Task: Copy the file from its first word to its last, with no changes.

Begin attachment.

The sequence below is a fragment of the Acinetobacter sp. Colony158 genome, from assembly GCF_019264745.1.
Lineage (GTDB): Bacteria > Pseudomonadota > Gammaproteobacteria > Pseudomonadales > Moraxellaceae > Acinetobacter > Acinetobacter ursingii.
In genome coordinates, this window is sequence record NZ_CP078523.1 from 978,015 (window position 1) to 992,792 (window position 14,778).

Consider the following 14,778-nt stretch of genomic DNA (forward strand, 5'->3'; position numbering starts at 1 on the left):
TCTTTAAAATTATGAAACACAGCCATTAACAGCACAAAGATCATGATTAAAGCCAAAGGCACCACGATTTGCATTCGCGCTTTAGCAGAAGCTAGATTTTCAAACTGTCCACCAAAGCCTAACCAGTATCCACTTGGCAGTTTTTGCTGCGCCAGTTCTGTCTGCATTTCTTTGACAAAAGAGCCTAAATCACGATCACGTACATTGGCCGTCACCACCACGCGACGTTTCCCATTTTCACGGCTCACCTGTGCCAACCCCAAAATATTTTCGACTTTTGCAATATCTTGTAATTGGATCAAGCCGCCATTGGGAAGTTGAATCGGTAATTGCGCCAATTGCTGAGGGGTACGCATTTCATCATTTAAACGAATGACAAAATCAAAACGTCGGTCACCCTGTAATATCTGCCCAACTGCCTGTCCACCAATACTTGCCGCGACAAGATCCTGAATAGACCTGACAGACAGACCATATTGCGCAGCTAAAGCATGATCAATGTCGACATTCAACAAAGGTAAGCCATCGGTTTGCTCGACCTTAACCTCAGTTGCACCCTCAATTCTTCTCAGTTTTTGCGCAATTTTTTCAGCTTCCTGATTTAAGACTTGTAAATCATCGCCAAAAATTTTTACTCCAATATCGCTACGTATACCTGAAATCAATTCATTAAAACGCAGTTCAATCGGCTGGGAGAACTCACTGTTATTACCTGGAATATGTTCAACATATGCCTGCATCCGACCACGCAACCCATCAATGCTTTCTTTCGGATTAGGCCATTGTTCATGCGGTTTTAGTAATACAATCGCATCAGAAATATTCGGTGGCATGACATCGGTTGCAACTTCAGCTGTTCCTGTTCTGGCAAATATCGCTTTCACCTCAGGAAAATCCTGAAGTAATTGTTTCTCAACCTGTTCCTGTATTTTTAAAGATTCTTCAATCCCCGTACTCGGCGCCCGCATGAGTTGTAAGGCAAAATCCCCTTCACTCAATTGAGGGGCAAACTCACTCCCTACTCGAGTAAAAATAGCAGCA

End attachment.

The sequence below is a fragment of the Acinetobacter sp. Colony158 genome, from assembly GCF_019264745.1.
Lineage (GTDB): Bacteria > Pseudomonadota > Gammaproteobacteria > Pseudomonadales > Moraxellaceae > Acinetobacter > Acinetobacter ursingii.
In genome coordinates, this window is sequence record NZ_CP078523.1 from 978,015 (window position 1) to 992,792 (window position 14,778).

Consider the following 14,778-nt stretch of genomic DNA (forward strand, 5'->3'; position numbering starts at 1 on the left):
TCTTTAAAATTATGAAACACAGCCATTAACAGCACAAAGATCATGATTAAAGCCAAAGGCACCACGATTTGCATTCGCGCTTTAGCAGAAGCTAGATTTTCAAACTGTCCACCAAAGCCTAACCAGTATCCACTTGGCAGTTTTTGCTGCGCCAGTTCTGTCTGCATTTCTTTGACAAAAGAGCCTAAATCACGATCACGTACATTGGCCGTCACCACCACGCGACGTTTCCCATTTTCACGGCTCACCTGTGCCAACCCCAAAATATTTTCGACTTTTGCAATATCTTGTAATTGGATCAAGCCGCCATTGGGAAGTTGAATCGGTAATTGCGCCAATTGCTGAGGGGTACGCATTTCATCATTTAAACGAATGACAAAATCAAAACGTCGGTCACCCTGTAATATCTGCCCAACTGCCTGTCCACCAATACTTGCCGCGACAAGATCCTGAATAGACCTGACAGACAGACCATATTGCGCAGCTAAAGCATGATCAATGTCGACATTCAACAAAGGTAAGCCATCGGTTTGCTCGACCTTAACCTCAGTTGCACCCTCAATTCTTCTCAGTTTTTGCGCAATTTTTTCAGCTTCCTGATTTAAGACTTGTAAATCATCGCCAAAAATTTTTACTCCAATATCGCTACGTATACCTGAAATCAATTCATTAAAACGCAGTTCAATCGGCTGGGAGAACTCACTGTTATTACCTGGAATATGTTCAACATATGCCTGCATCCGACCACGCAACCCATCAATGCTTTCTTTCGGATTAGGCCATTGTTCATGCGGTTTTAGTAATACAATCGCATCAGAAATATTCGGTGGCATGACATCGGTTGCAACTTCAGCTGTTCCTGTTCTGGCAAATATCGCTTTCACCTCAGGAAAATCCTGAAGTAATTGTTTCTCAACCTGTTCCTGTATTTTTAAAGATTCTTCAATCCCCGTACTCGGCGCCCGCATGAGTTGTAAGGCAAAATCCCCTTCACTCAATTGAGGGGCAAACTCACTCCCTACTCGAGTAAAAATAGCAGCA